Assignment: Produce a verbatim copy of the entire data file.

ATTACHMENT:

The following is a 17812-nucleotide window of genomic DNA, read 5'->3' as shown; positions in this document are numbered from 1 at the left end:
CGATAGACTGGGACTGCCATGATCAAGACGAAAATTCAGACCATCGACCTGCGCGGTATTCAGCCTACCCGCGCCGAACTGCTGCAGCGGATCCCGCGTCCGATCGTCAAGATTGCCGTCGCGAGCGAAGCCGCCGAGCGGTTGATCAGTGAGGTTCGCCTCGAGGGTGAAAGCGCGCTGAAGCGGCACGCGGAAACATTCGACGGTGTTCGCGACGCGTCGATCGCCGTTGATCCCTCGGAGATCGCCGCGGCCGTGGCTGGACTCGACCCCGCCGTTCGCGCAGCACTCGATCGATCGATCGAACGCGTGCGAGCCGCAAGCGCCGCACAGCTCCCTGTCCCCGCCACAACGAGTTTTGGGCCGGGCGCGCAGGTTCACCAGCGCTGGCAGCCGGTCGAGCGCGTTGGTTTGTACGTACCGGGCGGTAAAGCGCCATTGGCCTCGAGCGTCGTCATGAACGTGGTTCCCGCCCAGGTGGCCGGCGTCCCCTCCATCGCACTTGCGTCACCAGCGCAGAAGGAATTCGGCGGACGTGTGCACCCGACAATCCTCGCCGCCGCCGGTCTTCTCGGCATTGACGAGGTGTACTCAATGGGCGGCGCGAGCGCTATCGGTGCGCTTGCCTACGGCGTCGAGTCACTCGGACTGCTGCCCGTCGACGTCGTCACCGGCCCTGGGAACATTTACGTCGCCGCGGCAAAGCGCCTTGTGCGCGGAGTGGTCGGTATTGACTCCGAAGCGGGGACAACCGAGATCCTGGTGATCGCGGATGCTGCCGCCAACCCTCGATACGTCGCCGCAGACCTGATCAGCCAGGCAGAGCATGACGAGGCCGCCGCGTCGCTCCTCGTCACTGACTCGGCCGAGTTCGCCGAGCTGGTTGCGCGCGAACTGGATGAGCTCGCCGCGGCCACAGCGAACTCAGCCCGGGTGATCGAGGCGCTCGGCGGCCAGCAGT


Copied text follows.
The following is a 17812-nucleotide window of genomic DNA, read 5'->3' as shown; positions in this document are numbered from 1 at the left end:
CGATAGACTGGGACTGCCATGATCAAGACGAAAATTCAGACCATCGACCTGCGCGGTATTCAGCCTACCCGCGCCGAACTGCTGCAGCGGATCCCGCGTCCGATCGTCAAGATTGCCGTCGCGAGCGAAGCCGCCGAGCGGTTGATCAGTGAGGTTCGCCTCGAGGGTGAAAGCGCGCTGAAGCGGCACGCGGAAACATTCGACGGTGTTCGCGACGCGTCGATCGCCGTTGATCCCTCGGAGATCGCCGCGGCCGTGGCTGGACTCGACCCCGCCGTTCGCGCAGCACTCGATCGATCGATCGAACGCGTGCGAGCCGCAAGCGCCGCACAGCTCCCTGTCCCCGCCACAACGAGTTTTGGGCCGGGCGCGCAGGTTCACCAGCGCTGGCAGCCGGTCGAGCGCGTTGGTTTGTACGTACCGGGCGGTAAAGCGCCATTGGCCTCGAGCGTCGTCATGAACGTGGTTCCCGCCCAGGTGGCCGGCGTCCCCTCCATCGCACTTGCGTCACCAGCGCAGAAGGAATTCGGCGGACGTGTGCACCCGACAATCCTCGCCGCCGCCGGTCTTCTCGGCATTGACGAGGTGTACTCAATGGGCGGCGCGAGCGCTATCGGTGCGCTTGCCTACGGCGTCGAGTCACTCGGACTGCTGCCCGTCGACGTCGTCACCGGCCCTGGGAACATTTACGTCGCCGCGGCAAAGCGCCTTGTGCGCGGAGTGGTCGGTATTGACTCCGAAGCGGGGACAACCGAGATCCTGGTGATCGCGGATGCTGCCGCCAACCCTCGATACGTCGCCGCAGACCTGATCAGCCAGGCAGAGCATGACGAGGCCGCCGCGTCGCTCCTCGTCACTGACTCGGCCGAGTTCGCCGAGCTGGTTGCGCGCGAACTGGATGAGCTCGCCGCGGCCACAGCGAACTCAGCCCGGGTGATCGAGGCGCTCGGCGGCCAGCAGT